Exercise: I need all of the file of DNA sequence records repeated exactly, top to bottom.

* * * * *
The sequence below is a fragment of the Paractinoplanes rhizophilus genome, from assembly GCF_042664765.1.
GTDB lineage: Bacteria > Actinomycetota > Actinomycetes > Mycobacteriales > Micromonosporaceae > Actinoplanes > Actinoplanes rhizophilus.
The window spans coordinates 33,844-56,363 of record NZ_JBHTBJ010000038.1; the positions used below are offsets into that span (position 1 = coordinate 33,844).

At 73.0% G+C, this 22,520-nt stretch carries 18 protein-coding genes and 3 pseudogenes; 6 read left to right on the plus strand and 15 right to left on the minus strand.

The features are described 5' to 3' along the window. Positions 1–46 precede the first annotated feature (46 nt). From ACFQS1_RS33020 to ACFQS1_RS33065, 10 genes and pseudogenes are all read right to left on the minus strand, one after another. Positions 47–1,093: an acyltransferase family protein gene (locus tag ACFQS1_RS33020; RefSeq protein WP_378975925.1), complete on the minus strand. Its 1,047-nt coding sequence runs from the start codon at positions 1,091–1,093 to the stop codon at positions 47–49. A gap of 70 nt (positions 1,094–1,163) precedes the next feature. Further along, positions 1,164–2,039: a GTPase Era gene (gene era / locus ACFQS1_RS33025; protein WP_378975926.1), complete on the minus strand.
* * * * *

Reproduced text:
The sequence below is a fragment of the Paractinoplanes rhizophilus genome, from assembly GCF_042664765.1.
GTDB lineage: Bacteria > Actinomycetota > Actinomycetes > Mycobacteriales > Micromonosporaceae > Actinoplanes > Actinoplanes rhizophilus.
The window spans coordinates 33,844-56,363 of record NZ_JBHTBJ010000038.1; the positions used below are offsets into that span (position 1 = coordinate 33,844).

At 73.0% G+C, this 22,520-nt stretch carries 18 protein-coding genes and 3 pseudogenes; 6 read left to right on the plus strand and 15 right to left on the minus strand.

The features are described 5' to 3' along the window. Positions 1–46 precede the first annotated feature (46 nt). From ACFQS1_RS33020 to ACFQS1_RS33065, 10 genes and pseudogenes are all read right to left on the minus strand, one after another. Positions 47–1,093: an acyltransferase family protein gene (locus tag ACFQS1_RS33020; RefSeq protein WP_378975925.1), complete on the minus strand. Its 1,047-nt coding sequence runs from the start codon at positions 1,091–1,093 to the stop codon at positions 47–49. A gap of 70 nt (positions 1,094–1,163) precedes the next feature. Further along, positions 1,164–2,039: a GTPase Era gene (gene era / locus ACFQS1_RS33025; protein WP_378975926.1), complete on the minus strand.